A few nights ago I was alarmed to find this as I scrolled down my Facebook newsfeed:
John: “F**k the ANC, their BEE policies, their nepotism, their greed, their corruption, f**k their president and f**k every uneducated, prejudiced black who says their ANC should be in power. You can go die and let the country flourish without you. I’m sick of racial sensitivity and prejudice! Why punish the young generation of whites who had nothing to do with apartheid’s injustice? Are their big heads stuck so far up their asses that all they see for the future of this country is s**t and AIDS? We either need a hit man to take out JZ (TREASON BITCHES) or a mass white/coloured/indian/yellow/blue exodus so we can leave the ANC to rule their all-black state.”
John: “Okay, putting my happy face back on.”
James: “We are going to end up like Zimbabwe who now have $128 in their government bank.”
Jane: “Nicely done.”
Jack: “The Western Cape just needs independence, but I doubt that would happen without some sort of civil war.”
Joe: “Yeah, that’s a good idea, let’s all fight fire with fire, seems to be working well so far.”
When I read this, what I was immediately struck by was this sense of assumed innocence, as if being born out of apartheid and growing up in a democratic South Africa means we are untouched by it.
It’s not as if when South Africa became democratic, a spell was broken and everything became equal; the ramifications of years of unjust laws have left their mark emotionally, politically and economically. This is something that young white South Africans find easy to forget – this is something black South Africans find impossible to forget.
As a young white person it is understandable to want to forget about the past – dwelling on it will not benefit you in any way. Forgetting is of the most benefit to you. It is easy to forget, from your suburban home with your private school education; it is much harder when you’re sitting on the other end of the socio-economic spectrum.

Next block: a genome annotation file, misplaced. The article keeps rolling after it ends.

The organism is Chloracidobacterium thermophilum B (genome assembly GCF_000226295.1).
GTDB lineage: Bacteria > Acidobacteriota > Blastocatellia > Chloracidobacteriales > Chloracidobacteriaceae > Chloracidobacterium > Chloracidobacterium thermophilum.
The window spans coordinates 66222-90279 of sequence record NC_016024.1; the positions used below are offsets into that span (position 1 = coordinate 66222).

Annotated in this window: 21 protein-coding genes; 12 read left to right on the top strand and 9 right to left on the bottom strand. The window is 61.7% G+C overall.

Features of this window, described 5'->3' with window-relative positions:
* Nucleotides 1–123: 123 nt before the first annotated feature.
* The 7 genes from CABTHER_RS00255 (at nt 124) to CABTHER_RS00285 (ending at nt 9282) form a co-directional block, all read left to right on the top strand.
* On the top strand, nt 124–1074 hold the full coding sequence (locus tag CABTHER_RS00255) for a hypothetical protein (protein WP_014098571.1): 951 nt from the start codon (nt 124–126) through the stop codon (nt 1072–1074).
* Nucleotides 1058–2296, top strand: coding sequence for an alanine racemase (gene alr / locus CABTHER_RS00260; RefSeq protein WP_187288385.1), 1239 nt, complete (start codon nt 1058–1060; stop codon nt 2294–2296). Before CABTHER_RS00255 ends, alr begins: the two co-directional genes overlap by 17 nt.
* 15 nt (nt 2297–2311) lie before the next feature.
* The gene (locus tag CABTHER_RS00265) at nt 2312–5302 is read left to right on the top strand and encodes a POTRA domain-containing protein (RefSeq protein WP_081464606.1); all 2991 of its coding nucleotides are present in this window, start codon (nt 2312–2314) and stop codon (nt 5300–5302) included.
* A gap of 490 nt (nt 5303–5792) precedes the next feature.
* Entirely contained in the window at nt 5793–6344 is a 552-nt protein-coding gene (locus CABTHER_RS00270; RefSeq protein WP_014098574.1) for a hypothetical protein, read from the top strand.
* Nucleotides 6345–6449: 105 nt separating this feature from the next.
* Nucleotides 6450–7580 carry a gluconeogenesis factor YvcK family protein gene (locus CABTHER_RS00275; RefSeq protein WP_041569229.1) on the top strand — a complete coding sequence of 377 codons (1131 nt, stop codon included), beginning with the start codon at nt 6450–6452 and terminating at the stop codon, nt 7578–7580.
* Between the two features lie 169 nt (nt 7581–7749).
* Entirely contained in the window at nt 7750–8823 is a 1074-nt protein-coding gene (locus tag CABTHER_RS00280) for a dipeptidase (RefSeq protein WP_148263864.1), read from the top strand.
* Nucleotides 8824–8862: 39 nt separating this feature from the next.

This is something to which white youths are insensitive, but more importantly, they are ignorant of the fact that they are as much a product of apartheid as their parents. If you are an 18-year-old white South African, you are living in the house you are because of the apartheid government, your parents have their jobs, their experience and education because of apartheid, they have given you the lifestyle you feel entitled to because of an unjust system. And you may want to forget this.
But if your parents are uneducated, and you live in an informal settlement and can barely pay for food – would you be so willing to forget?
I did not engineer apartheid, nor did I ever vote for the National Party; it is not my fault that it did what it did – am I benefiting from it today, as a 19-year-old white South African? Yes. I have benefited all my life. And the reverse can be said for many young black South Africans. They did not live through the process, but they’re living through the consequences, we all are, and it’s going to take a long time for people not to be condemned or advantaged by apartheid.
Secondly, the ANC: what’s going on there? The ANC is not a black movement. Being an ANC supporter is not about being black. Nor has is ever been. The ANC was a liberation party, and the good it did for the democratisation of this country is something that will never be forgotten or undervalued. Having said that, I do believe that it has lost its way a bit. The essence of this political party is different to that of the liberation movement. It is not as inclusive as it once was, and I feel that many white South Africans who voted the ANC into power are feeling alienated and disempowered by it.